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Going Public When Opinion Is Contested: Evidence from Presidents' Campaigns for Supreme Court Nominees, 1930-2009


  • AUTHORS' NOTE: We thank Brandice Canes-Wrone, Alex Hirsch, Matias Iaryczower, Jeff Cohen, Alex Acs, and Sharece Thrower for helpful comments, and Hal Moore for excellent research assistance.

Charles Cameron is a professor of politics and public affairs at Princeton University and a visiting professor of law at New York University School of Law.
Jee-Kwang Park is a postdoctoral research associate at Woodrow Wilson School, Princeton University. His research interests include the presidency, judicial politics, political economy, and methodology.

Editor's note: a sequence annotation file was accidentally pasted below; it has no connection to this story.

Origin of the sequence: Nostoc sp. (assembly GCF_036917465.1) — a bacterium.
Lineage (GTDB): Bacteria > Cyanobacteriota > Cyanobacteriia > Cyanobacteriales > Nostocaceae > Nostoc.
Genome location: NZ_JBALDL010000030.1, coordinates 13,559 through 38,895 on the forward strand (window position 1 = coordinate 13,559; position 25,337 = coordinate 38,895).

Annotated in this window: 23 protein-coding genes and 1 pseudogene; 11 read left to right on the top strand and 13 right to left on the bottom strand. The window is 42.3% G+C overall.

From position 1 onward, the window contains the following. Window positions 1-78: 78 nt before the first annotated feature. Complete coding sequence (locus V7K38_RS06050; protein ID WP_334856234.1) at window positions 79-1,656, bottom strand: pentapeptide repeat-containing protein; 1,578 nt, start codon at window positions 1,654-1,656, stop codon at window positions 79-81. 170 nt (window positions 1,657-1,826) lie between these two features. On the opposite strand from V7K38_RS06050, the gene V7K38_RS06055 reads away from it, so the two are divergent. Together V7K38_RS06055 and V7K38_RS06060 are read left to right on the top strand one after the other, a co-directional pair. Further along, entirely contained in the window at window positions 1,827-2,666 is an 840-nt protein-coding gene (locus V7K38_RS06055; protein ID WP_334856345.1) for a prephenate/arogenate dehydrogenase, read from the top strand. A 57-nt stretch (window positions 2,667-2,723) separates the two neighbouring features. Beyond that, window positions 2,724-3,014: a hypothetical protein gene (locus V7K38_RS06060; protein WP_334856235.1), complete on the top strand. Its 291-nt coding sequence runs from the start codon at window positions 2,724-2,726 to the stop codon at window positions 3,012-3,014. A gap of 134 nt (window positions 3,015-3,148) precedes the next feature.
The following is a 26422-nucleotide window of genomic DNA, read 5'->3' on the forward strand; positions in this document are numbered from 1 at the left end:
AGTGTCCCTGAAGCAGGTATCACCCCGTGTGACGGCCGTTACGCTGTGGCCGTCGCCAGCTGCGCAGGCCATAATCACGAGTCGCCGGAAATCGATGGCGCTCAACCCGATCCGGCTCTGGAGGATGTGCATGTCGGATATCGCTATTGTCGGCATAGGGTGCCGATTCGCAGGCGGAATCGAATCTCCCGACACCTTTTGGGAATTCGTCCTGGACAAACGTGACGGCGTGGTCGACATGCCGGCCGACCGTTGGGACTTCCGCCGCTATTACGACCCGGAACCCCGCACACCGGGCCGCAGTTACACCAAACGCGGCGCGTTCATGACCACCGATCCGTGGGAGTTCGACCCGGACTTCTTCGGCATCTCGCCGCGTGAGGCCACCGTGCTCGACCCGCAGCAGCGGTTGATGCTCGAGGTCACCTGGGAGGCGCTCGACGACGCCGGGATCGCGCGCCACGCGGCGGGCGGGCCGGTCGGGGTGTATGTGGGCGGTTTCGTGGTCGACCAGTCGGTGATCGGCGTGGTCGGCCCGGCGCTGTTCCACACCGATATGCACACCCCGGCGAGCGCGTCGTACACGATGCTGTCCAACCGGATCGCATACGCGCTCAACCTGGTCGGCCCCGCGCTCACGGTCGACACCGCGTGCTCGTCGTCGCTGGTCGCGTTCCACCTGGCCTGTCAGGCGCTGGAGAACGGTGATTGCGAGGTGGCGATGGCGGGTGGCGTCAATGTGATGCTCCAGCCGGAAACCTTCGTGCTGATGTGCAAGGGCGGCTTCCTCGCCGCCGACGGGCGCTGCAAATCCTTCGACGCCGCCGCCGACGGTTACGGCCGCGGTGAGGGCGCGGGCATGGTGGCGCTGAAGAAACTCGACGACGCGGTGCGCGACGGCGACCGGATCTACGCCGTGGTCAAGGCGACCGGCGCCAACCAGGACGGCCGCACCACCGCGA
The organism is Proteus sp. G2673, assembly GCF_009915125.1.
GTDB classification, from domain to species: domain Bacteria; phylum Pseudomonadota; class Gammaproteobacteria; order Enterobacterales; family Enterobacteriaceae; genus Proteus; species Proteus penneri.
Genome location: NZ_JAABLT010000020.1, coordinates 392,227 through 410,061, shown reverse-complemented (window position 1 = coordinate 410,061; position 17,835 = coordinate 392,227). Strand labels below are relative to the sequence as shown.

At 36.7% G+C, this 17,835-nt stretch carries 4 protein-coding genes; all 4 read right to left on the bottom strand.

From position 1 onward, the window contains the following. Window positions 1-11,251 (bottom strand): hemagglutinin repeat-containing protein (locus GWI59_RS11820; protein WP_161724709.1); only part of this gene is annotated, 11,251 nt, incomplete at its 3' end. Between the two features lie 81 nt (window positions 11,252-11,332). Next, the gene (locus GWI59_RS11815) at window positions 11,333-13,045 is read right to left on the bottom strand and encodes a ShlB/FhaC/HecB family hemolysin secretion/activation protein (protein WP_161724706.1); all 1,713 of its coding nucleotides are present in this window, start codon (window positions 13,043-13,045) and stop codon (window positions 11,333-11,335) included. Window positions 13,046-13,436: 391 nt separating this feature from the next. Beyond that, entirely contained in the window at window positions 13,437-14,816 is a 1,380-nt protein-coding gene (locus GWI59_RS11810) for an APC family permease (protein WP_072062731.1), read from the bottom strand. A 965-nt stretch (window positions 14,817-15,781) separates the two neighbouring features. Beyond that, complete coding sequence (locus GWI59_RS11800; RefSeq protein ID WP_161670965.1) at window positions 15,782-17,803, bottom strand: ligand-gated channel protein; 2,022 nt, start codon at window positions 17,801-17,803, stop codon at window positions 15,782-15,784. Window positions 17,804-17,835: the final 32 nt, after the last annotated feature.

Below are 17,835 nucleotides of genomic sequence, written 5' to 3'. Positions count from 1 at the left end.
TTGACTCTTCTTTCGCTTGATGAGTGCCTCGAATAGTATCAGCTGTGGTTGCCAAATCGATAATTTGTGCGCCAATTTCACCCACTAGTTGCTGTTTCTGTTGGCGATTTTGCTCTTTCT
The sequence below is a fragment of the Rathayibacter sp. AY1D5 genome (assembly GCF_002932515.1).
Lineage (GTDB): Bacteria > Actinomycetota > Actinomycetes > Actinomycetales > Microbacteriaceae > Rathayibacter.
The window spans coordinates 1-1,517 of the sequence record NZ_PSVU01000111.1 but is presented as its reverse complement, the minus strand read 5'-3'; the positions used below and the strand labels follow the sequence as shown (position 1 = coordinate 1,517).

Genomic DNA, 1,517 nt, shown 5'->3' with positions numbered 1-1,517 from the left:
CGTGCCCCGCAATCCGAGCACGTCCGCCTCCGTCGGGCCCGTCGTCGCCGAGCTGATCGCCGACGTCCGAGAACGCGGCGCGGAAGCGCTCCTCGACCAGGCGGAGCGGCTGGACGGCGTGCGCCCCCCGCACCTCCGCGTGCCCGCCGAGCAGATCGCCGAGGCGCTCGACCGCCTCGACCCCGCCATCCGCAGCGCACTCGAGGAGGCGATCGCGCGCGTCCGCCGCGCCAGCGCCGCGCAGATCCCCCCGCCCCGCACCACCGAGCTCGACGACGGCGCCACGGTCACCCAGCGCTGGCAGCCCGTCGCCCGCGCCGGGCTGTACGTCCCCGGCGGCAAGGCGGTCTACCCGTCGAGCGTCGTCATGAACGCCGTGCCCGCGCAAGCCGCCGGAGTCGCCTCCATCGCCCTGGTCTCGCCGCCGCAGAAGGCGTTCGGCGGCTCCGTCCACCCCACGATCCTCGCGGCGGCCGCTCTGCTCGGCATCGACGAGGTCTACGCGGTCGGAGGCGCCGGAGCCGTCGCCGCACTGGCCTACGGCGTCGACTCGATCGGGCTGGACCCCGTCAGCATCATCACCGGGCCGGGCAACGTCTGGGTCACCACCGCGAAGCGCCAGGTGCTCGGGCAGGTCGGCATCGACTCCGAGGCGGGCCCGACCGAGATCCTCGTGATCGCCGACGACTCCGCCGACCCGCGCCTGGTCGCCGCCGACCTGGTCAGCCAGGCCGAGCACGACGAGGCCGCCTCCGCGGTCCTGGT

The standard “political capital” model of going public assumes presidents do not face mobilized opponents. But often presidents must fight against opponents who themselves go public. We propose studying such situations with an “opinion contest” framework and use new data on Supreme Court nominations to contrast the political capital and opinion contest approaches. From 1930 to 2009 presidents went public over Supreme Court nominees primarily when groups mobilized against the nominee. Republican presidents did so particularly when their nominee would move the Supreme Court's median to the right. When going public, presidents typically engaged in “crafted talk.” Finally, going public was associated with more negative votes in the Senate, not fewer, because presidents went public over Supreme Court nominees only when battling an active opposition.